9. Falkenhaug T, Tande K, Timonin A (1997) Spatio-temporal patterns in the copepod community in Malangen, northern Norway. J Plankton Res 19(4):449–468CrossRefGoogle Scholar
  10. Fransz HG (1988) Vernal abundance, structure and development of epipelagic copepod populations of the eastern Weddell Sea (Antarctica). Polar Biol 99:107–114CrossRefGoogle Scholar
  11. Fransz HG, Gonzalez SR (1995) The production of Oithona similis (Copepoda: Cyclopoida) in the Southern Ocean. ICES J Mar Sci 52(3–4):549–555CrossRefGoogle Scholar
  12. Fransz HG, Gonzalez SR (1997) Latitudinal metazoan plankton zones in the Antarctic Circumpolar Current along 6°W during austral spring 1992. Deep Sea Res II 44:395–414CrossRefGoogle Scholar
  13. Frost BW (1989) A taxonomy of the marine calanoid copepod genus Pseudocalanus. Can J Zool 67(3):525–551CrossRefGoogle Scholar
  14. Gallienne CP, Robins DB (2001) Is Oithona the most important copepod in the world’s oceans? J Plankton Res 23(12):1421–1432CrossRefGoogle Scholar
  15. Gibbons SG, Ogilvie HS (1933) The development stages of Oithona helgolandica and Oithona spinirostris, with a note on the occurrence of body spines in cyclopoid nauplii. J Mar Biol Assoc UK 18(2):529–550Google Scholar
  16. Grainger EH (1959) The annual oceanographic cycle at Igloolik in the Canadian Arctic. 1. The zooplankton and physical and chemical observations. J Fish Res Bd Canada 16(4):453–501Google Scholar
  17. Halvorsen E, Tande KS (1999) Physical and biological factors influencing the seasonal variation in distribution of zooplankton across the shelf at Nordvestbanken, northern Norway, 1994. Sarsia 84:279–292Google Scholar
  18. Hansen FC, Möllmann C, Schütz U, Hinrichsen HH (2004) Spatio-temporal distribution of Oithona similis in the Bornholm Basin (Central Baltic Sea). J Plankton Res 26(6):659–668CrossRefGoogle Scholar
  19. Hirche HJ, Hagen W, Mumm N, Richter C (1994) The Northeast Water Polynya, Greenland Sea III. Meso- and macrozooplankton distribution and production of dominant herbivorous copepods during spring. Polar Biol 14:491–503CrossRefGoogle Scholar
  20. Hop H, Pearson T, Hegseth EN, Kovacs KM, Wiencke C, Kwasniewski S, Eiane K, Mehlum F, Gulliksen B, Wlodarska-Kowalczuk M, Lydersen C, Weslawski JM, Cochrane S, Gabrielsen GW, Leakey RJG, Lønne OJ, Zajaczkowski M, Falk-Petersen S, Kendall M, Wängberg S-Å, Bischof K, Voronkov AY, Kovaltchouk NA, Wiktor J, Poltermann M, di Prisco G, Papucci C, Gerland S (2002) The marine ecosystem of Kongsfjorden, Svalbard. Polar Res 21(1):167–208CrossRefGoogle Scholar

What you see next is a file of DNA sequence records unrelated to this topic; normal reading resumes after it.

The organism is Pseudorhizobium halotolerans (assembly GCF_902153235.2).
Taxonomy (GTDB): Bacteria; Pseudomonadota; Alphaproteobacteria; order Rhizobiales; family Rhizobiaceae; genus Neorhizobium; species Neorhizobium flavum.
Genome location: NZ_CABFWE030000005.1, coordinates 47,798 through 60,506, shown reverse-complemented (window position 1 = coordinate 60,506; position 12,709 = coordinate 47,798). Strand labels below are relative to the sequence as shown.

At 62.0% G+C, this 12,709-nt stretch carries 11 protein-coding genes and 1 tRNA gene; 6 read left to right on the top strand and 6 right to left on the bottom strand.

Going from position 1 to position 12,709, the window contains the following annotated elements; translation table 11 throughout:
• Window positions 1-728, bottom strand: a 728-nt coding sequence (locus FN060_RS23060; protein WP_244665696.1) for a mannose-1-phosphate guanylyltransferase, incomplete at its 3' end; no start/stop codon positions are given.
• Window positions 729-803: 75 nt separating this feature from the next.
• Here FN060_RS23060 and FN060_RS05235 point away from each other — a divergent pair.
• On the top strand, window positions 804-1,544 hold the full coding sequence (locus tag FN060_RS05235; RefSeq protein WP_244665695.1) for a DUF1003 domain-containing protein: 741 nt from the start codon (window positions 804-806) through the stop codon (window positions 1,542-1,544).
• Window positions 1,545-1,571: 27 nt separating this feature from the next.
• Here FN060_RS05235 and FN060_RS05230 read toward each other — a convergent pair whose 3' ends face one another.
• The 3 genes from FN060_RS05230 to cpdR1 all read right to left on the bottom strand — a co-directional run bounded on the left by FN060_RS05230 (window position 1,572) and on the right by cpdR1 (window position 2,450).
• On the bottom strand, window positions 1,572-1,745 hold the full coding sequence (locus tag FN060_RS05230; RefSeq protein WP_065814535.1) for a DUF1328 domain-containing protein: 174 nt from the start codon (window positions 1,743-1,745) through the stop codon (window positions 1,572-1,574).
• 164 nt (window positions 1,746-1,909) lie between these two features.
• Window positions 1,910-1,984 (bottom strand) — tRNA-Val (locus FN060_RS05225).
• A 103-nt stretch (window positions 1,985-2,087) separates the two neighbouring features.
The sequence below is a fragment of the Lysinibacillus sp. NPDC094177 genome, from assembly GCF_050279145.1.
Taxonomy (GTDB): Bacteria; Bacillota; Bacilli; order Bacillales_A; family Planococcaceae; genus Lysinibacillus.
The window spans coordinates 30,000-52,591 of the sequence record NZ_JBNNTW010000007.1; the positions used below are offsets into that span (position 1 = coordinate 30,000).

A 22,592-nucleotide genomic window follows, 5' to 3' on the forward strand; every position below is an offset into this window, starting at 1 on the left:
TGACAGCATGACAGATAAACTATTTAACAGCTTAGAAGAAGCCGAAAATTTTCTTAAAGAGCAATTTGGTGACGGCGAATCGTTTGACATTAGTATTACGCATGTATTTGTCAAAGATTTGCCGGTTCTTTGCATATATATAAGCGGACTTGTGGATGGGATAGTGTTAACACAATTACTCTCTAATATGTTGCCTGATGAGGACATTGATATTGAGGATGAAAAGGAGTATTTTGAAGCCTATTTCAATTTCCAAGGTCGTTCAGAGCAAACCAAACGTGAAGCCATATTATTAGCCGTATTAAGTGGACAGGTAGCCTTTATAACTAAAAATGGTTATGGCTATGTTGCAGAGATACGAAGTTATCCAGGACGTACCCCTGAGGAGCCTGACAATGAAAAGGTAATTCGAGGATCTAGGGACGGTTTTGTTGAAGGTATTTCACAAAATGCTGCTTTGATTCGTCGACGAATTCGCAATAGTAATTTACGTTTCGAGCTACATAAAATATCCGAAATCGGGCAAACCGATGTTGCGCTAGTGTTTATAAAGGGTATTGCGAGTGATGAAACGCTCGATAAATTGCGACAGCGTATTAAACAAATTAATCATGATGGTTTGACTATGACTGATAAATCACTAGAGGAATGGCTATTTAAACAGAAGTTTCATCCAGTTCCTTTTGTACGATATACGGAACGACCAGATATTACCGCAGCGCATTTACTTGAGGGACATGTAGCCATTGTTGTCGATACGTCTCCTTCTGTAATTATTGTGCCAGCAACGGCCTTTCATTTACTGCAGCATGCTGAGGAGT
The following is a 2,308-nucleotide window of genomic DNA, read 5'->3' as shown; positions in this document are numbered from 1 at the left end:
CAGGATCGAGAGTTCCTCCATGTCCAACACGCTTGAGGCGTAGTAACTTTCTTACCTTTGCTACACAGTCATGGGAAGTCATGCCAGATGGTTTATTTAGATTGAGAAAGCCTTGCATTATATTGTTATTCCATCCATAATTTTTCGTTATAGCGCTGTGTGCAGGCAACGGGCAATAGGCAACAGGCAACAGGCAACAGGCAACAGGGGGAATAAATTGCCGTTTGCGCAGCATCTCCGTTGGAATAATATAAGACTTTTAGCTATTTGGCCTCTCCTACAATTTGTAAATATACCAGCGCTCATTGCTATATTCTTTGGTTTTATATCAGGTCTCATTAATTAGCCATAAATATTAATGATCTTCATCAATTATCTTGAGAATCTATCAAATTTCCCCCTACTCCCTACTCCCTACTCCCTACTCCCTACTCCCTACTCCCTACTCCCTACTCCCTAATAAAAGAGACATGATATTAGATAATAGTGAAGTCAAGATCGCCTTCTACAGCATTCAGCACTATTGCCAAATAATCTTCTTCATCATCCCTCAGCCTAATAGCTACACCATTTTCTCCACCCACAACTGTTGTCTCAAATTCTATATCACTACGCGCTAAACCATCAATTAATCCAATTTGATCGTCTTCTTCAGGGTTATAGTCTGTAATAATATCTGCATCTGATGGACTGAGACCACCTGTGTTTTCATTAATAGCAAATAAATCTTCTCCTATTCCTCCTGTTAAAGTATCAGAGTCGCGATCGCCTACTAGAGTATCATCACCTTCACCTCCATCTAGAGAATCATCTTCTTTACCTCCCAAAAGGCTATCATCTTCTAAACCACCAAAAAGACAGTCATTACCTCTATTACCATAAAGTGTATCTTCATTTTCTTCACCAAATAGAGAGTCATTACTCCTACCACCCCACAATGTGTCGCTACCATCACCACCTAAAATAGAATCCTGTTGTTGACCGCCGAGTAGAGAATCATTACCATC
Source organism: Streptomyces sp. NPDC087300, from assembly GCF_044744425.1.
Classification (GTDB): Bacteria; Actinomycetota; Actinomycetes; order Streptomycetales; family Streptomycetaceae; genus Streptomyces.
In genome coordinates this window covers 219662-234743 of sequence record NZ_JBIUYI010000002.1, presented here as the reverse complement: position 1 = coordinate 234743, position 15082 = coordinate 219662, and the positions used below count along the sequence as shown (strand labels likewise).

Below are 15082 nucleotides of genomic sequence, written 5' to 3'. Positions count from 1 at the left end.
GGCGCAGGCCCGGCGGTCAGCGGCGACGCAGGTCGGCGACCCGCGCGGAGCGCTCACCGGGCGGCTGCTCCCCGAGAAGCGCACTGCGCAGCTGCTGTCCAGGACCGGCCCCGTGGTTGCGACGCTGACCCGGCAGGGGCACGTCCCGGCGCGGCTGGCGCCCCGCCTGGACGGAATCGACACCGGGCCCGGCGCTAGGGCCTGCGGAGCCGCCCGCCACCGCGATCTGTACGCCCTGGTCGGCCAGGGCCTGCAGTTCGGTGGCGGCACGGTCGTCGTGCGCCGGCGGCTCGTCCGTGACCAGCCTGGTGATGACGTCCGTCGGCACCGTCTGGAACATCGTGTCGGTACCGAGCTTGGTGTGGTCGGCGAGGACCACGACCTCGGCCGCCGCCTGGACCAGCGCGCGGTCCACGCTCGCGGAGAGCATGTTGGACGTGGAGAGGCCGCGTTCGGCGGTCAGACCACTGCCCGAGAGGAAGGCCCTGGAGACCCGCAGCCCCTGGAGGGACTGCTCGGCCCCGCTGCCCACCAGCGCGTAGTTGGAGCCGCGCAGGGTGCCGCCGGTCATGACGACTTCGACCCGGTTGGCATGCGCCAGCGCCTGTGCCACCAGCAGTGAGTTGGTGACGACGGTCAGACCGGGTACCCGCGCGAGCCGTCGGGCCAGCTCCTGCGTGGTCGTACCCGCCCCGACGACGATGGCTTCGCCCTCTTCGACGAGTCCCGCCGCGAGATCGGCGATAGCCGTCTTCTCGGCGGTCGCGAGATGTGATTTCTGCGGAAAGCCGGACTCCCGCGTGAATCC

21. Ito H, Kudoh S (1997) Characteristics of water in Kongsfjorden, Svalbard. Proc NIPR Symp Polar Meteorol Glaciol 11:211–232Google Scholar
  22. Klein Breteler WCM, Gonzalez SR, Schogt N (1995) Development of Pseudocalanus elongatus (Copepoda, Calanoida) cultured at different temperature and food conditions. Mar Ecol Prog Ser 119(1–3):99–110CrossRefGoogle Scholar
  23. Kwasniewski S (1990) A note on zooplankton of the Hornsund Fjord and its seasonal changes. Oceanografia 12:7–27Google Scholar
  24. Kwasniewski S, Hop H, Falk-Petersen S, Pedersen G (2003) Distribution of Calanus species in Kongsfjorden, a glacial fjord in Svalbard. J Plankton Res 25(1):1–20CrossRefGoogle Scholar
  25. Lischka S, Hagen W, Ueberschär B (2005) Seasonal changes in digestive enzyme activity (trypsin) of the copepods Pseudocalanus minutus (Calanoida) and Oithona similis (Cyclopoida) in the Arctic Kongsfjorden (Svalbard). J Plankt Res (in review)Google Scholar
  26. Longhurst AR (1985) The structure and evolution of plankton communities. Prog Oceanogr 15:1–35CrossRefGoogle Scholar
  27. Marshall SM (1949) On the biology of the small copepods in Loch Striven. J Mar Biol Assoc UK 28:45–95Google Scholar
  28. McLaren IA (1963) Effects of temperature on growth of zooplankton, and the adaptive value of vertical migration. J Fish Res Bd Canada 20(3):685–727Google Scholar
  29. McLaren IA, Corkett CJ (1986) Life cycles and production of two copepods on the Scotian Shelf, eastern Canada. In: Schriever O, Schminke HK, Shin CT (eds) Proceedings of the 2nd International Conference on Copepoda, Ottawa, Canada. 13–17 August 1984, Syllogeus 58:362–368Google Scholar